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Reimagining Startup and Enterprise Innovation

Three Types of Business Risk on the Path to Success

Guest Author

 

The blog post was authored by Kyle York, Vice President of Product Strategy for Oracle Cloud Infrastructure and General Manager for Dyn Global Business Unit (GBU)

 

No one starts a business only for it to fizzle out and die, but scaling a startup is fraught with risk.

There are three major risks to startups as they scale: execution, technology, and the market. I’ve experienced all three. With each risk comes its own challenges and opportunities.

Execution risk

How does your business align with your vision, measure up against core key performance indicators, and execute on its mission by bringing product to customers? The answer to this question is what makes or breaks your company. The process of scaling a startup is hard and tumultuous. Scaling fast makes it even harder, but scaling slowly is worse, and sitting still is a death trap -- especially in technology.

How fast should you grow? How much money will it take? How many management layers do you need? How do you battle churn? How do you innovate against juggernauts and ankle biters alike? The quickest, most iterative part of your business needs to be the part where strategy meets execution.

But if you overcorrect, you're doomed. It's a delicate balancing act, and only you can figure it out for your business. Pay attention to expenses and gross margins. Make sure your investment ratios are comfortable -- for you, not based on some random comparison to like companies. Is your research and development investment right? Is your go-to-market investment at the correct pace?

It’s important for startups to nail their foundational execution, but also to continually expose what I call “growth levers.” These ensure that when one bet fails, or the inevitable hiccup happens, you’ve got other plays well drafted and in the lab. You need to always be innovating your business model and approach.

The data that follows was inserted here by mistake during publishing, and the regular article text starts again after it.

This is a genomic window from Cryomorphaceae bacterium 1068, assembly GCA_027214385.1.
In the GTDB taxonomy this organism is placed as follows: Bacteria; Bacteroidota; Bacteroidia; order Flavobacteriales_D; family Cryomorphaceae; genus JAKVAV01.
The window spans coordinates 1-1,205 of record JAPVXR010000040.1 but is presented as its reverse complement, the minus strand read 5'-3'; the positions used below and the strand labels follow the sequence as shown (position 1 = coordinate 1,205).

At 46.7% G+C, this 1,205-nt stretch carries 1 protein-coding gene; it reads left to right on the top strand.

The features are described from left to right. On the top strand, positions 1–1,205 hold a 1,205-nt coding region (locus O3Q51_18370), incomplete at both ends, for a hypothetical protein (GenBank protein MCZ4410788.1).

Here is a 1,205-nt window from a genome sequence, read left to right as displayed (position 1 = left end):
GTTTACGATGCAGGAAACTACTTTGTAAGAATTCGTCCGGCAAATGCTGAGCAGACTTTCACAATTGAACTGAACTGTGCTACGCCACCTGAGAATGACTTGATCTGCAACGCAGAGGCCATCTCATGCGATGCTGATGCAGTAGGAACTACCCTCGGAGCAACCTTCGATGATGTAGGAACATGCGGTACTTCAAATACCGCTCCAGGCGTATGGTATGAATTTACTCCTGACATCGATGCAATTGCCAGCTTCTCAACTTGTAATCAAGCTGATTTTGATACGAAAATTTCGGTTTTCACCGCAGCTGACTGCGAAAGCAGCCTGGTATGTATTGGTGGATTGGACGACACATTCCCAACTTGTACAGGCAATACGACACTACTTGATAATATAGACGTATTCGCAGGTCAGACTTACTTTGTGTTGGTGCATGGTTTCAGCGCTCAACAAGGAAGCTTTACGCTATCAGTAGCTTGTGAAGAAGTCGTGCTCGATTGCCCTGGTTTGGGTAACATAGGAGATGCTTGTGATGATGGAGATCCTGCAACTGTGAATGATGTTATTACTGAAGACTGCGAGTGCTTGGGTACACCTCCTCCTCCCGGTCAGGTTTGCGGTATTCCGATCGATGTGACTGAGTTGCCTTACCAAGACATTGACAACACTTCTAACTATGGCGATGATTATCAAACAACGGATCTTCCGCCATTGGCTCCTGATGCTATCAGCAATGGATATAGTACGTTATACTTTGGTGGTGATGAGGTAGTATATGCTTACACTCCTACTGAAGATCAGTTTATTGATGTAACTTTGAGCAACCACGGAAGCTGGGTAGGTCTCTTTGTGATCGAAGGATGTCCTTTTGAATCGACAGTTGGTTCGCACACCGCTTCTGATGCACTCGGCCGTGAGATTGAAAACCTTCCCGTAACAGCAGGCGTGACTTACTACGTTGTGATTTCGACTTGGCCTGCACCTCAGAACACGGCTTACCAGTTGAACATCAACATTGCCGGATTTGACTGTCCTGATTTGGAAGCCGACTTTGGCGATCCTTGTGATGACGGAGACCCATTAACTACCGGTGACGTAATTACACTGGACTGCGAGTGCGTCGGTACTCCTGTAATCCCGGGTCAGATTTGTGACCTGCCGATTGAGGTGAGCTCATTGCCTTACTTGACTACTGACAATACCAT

Technology risk

Technology risk cuts both ways. There can be internal issues -- missed deadlines, broken roadmaps, haywire API scripts, cyberattacks, staff departures, etc. There can also be external problems caused by dependencies on programming languages, integrations, and open source technology, or by innovations that disrupt the technology markets you rely on.

It's tricky to use technology to meet customer demand, deliver a value proposition that has staying power, and stay true to your differentiation all at the same time.

The keys to hedging against technology risk are to innovate, bite off what you can chew and over-deliver on your product roadmap. It's also important to ensure your dependencies are limited. If you use open source technology, be sure it’s here to stay. Don't customize it so much that it prevents you taking advantage of future innovations. Be sure you have resourced appropriately, and don’t get complacent when your technology superiority and engineering excellence are challenged.

Market risk

This one takes many forms, and it is the risk you have the least control over. On the macro side, stock market performance, currency values, job growth rates, and other factors can threaten your business. On the micro side, it could be about market moves by competitors, mergers and acquisitions, investments, and new products or innovations. Either way, the market never sits still, and you need to prepare your business to succeed in both the good times and the bad. The ball won’t always bounce your way. Will you be ready?

When it comes to growing a business, there is nothing more important than having your head on a swivel in the market. All entrepreneurs should become encyclopedias on their markets, technologies, customers, competitors, and trends. Do you know your competitors better than they know themselves? Are you participants in a market or making one? Are you doubling down when the market is ripe and holding the front when the market is bear? In an ever-changing and volatile economic climate, the companies that win are those that get a little lucky, but also those that take very seriously how the markets can influence their short- and long-term visions.

In my career, the ultimate convergence of these risks came when, at Dyn, we were considering testing the market for fundraising, an initial public offering or an acquisition. We eventually sold to Oracle, where we still face these risks everyday as we transform into a cloud business.

 

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